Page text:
The Best Stocks for 2023 — and Beyond

Written by Jason Simpkins
Posted January 6, 2023

While the broader market tanked last year, a small group of companies notched double-digit gains. 

I’m talking about defense contractors. 

And you can see for yourself how they did:

  • Lockheed Martin (NYSE: LMT) jumped 35%.
  • Northrop Grumman (NYSE: NOC) shot 40% higher.
  • General Dynamics (NYSE: GD) rose 19.25%.
  • Raytheon Technologies (NYSE: RTX) climbed 17%. 

Compare that with a 9% drop for the Dow and a 20% collapse of the S&P 500. 

Now, you may think that the surge in defense stocks was a fluke — a knee-jerk response to Russia’s invasion of Ukraine. 

But if that’s the case, you’d be mistaken. 

Far from a one-off event, 2022 was just the beginning. It was the opening salvo in what figures to be a multi-year offensive of  global defense spending. 

There are several reasons for this. 

First, the world is clearly getting more dangerous. 

America’s reach and influence in global politics is waning. This has further emboldened bad actors like Russia, China, North Korea, and Iran, among others. And these countries will continue to escalate their attacks on the established Western order.

Secondly, defense spending, especially in European countries, has been woefully inadequate for decades. 

Indeed, most of Europe was lulled into a false sense of security by the collapse of the Soviet Union. With no obvious local threat and America’s robust military presence on the continent, Europe slashed its military spending and instead funneled money toward infrastructure and social programs.

Europe Defense Decline

It took Russia’s annexation of Crimea to wake Europe up to the fact that a nation’s defense cannot be taken for granted. 

Of course, even then, countries like France, Germany, Sweden, and the United Kingdom were slow to respond. 

For them it took an even louder call from President Trump, who sharply criticized our NATO allies for not spending more on defense and even threatened to dissolve the alliance altogether. 

That prodded the nations of Europe to take the issue of self-reliance a bit more seriously. But it wasn’t until Russia launched the most aggressive offensive since Hitler invaded Poland that they fully understood the gravity of the situation.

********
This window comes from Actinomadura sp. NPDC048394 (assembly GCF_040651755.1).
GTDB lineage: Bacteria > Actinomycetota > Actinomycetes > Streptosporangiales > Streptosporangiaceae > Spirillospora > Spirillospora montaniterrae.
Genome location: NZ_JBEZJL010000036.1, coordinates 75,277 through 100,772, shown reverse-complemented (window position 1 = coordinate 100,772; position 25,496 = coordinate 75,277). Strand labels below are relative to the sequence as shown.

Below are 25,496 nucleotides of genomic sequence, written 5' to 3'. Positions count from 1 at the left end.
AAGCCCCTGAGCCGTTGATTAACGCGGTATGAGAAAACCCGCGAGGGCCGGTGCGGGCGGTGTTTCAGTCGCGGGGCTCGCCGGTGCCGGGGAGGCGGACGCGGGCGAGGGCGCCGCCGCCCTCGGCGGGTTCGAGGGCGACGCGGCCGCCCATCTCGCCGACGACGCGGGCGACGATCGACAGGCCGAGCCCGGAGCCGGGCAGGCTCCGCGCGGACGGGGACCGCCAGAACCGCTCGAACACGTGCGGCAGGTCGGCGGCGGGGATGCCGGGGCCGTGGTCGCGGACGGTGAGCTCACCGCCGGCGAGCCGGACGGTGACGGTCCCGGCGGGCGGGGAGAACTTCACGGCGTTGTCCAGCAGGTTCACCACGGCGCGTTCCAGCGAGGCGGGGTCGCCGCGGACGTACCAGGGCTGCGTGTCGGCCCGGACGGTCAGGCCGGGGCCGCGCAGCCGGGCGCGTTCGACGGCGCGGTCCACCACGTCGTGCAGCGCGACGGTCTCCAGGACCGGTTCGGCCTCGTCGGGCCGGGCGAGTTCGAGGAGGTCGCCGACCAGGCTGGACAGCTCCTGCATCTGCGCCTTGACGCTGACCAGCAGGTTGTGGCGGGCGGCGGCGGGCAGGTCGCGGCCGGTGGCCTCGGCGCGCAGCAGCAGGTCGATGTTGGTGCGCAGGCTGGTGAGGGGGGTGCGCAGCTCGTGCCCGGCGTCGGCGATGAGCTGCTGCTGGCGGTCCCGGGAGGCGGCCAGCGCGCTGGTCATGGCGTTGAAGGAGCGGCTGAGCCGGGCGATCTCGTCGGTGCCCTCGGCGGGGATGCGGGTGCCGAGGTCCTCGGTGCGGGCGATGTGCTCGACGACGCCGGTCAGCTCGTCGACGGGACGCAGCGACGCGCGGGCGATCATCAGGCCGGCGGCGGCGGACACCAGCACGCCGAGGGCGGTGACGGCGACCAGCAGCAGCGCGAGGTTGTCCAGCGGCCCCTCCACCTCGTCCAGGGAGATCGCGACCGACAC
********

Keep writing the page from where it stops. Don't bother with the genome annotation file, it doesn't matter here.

That sparked the biggest increase in defense spending since the Cold War. 

The United Kingdom aims to increase defense spending by $22 billion over the next four years. 

France just unveiled a 2023 budget that includes $43 billion for defense — a 7.4% increase over 2022 funding and a 36% improvement over its 2017 outlay.

Germany plans to invest $106 billion in a special arms fund to replenish its long-neglected military.

If they follow through on these measures, the majority of NATO could meet or exceed the group’s defense spending target of 2% of GDP within the next few years. 

Just nine do now and that’s what has to change.

That’s why there’s growing momentum in the alliance to turn that 2% target into a floor.

NATO Spending Targets

“Some allies are strongly in favor of turning the 2% goal into a minimum target,” said NATO Secretary-General Jens Stoltenberg. “We will have ministerial meetings; we will have discussions in capitals.”

The members pushing for that change no doubt include countries like Poland, which has been a victim of Russian aggression in the past and never took its eyes off the threat.

Poland already spends 2% of its GDP on defense and is now looking to raise that level to 3% in 2023. The country even has a longer-term goal of reaching 5%.

Finland and Sweden, which are on track to join the alliance this year, will come in with their own robust defense budgets.

The Swedish government’s budget draft boosted military spending by $800 million in 2023, and it plans to increase its defense and security budget by 64% by 2028, from $7.3 billion to $12 billion.